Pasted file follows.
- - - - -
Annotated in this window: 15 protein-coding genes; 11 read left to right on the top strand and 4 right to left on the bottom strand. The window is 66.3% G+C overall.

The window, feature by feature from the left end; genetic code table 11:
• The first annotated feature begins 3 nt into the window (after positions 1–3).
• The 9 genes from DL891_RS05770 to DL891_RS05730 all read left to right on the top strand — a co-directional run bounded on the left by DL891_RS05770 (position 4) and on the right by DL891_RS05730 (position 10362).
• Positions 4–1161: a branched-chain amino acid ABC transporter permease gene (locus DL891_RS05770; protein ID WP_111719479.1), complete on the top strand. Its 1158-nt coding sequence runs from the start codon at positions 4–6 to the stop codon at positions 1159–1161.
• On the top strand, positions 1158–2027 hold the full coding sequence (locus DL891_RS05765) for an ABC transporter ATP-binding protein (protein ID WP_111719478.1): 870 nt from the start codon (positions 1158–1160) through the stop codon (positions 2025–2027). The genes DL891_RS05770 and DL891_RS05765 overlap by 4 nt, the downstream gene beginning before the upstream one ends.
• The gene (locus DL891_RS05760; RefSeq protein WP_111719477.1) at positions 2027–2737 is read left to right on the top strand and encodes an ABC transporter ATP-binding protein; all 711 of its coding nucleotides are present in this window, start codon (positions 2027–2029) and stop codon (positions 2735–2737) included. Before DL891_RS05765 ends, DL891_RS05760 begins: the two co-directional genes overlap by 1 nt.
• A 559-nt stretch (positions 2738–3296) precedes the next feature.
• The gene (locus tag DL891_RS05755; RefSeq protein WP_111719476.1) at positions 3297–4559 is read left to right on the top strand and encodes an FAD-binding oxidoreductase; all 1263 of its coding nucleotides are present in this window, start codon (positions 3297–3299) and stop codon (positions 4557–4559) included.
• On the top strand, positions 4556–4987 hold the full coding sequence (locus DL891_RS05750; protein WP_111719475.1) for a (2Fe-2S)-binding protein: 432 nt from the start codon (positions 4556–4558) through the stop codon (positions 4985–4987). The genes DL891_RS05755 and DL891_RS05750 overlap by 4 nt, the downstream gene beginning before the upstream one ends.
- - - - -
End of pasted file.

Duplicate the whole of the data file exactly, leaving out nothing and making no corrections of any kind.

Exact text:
Annotated in this window: 15 protein-coding genes; 11 read left to right on the top strand and 4 right to left on the bottom strand. The window is 66.3% G+C overall.

The window, feature by feature from the left end; genetic code table 11:
• The first annotated feature begins 3 nt into the window (after positions 1–3).
• The 9 genes from DL891_RS05770 to DL891_RS05730 all read left to right on the top strand — a co-directional run bounded on the left by DL891_RS05770 (position 4) and on the right by DL891_RS05730 (position 10362).
• Positions 4–1161: a branched-chain amino acid ABC transporter permease gene (locus DL891_RS05770; protein ID WP_111719479.1), complete on the top strand. Its 1158-nt coding sequence runs from the start codon at positions 4–6 to the stop codon at positions 1159–1161.
• On the top strand, positions 1158–2027 hold the full coding sequence (locus DL891_RS05765) for an ABC transporter ATP-binding protein (protein ID WP_111719478.1): 870 nt from the start codon (positions 1158–1160) through the stop codon (positions 2025–2027). The genes DL891_RS05770 and DL891_RS05765 overlap by 4 nt, the downstream gene beginning before the upstream one ends.
• The gene (locus DL891_RS05760; RefSeq protein WP_111719477.1) at positions 2027–2737 is read left to right on the top strand and encodes an ABC transporter ATP-binding protein; all 711 of its coding nucleotides are present in this window, start codon (positions 2027–2029) and stop codon (positions 2735–2737) included. Before DL891_RS05765 ends, DL891_RS05760 begins: the two co-directional genes overlap by 1 nt.
• A 559-nt stretch (positions 2738–3296) precedes the next feature.
• The gene (locus tag DL891_RS05755; RefSeq protein WP_111719476.1) at positions 3297–4559 is read left to right on the top strand and encodes an FAD-binding oxidoreductase; all 1263 of its coding nucleotides are present in this window, start codon (positions 3297–3299) and stop codon (positions 4557–4559) included.
• On the top strand, positions 4556–4987 hold the full coding sequence (locus DL891_RS05750; protein WP_111719475.1) for a (2Fe-2S)-binding protein: 432 nt from the start codon (positions 4556–4558) through the stop codon (positions 4985–4987). The genes DL891_RS05755 and DL891_RS05750 overlap by 4 nt, the downstream gene beginning before the upstream one ends.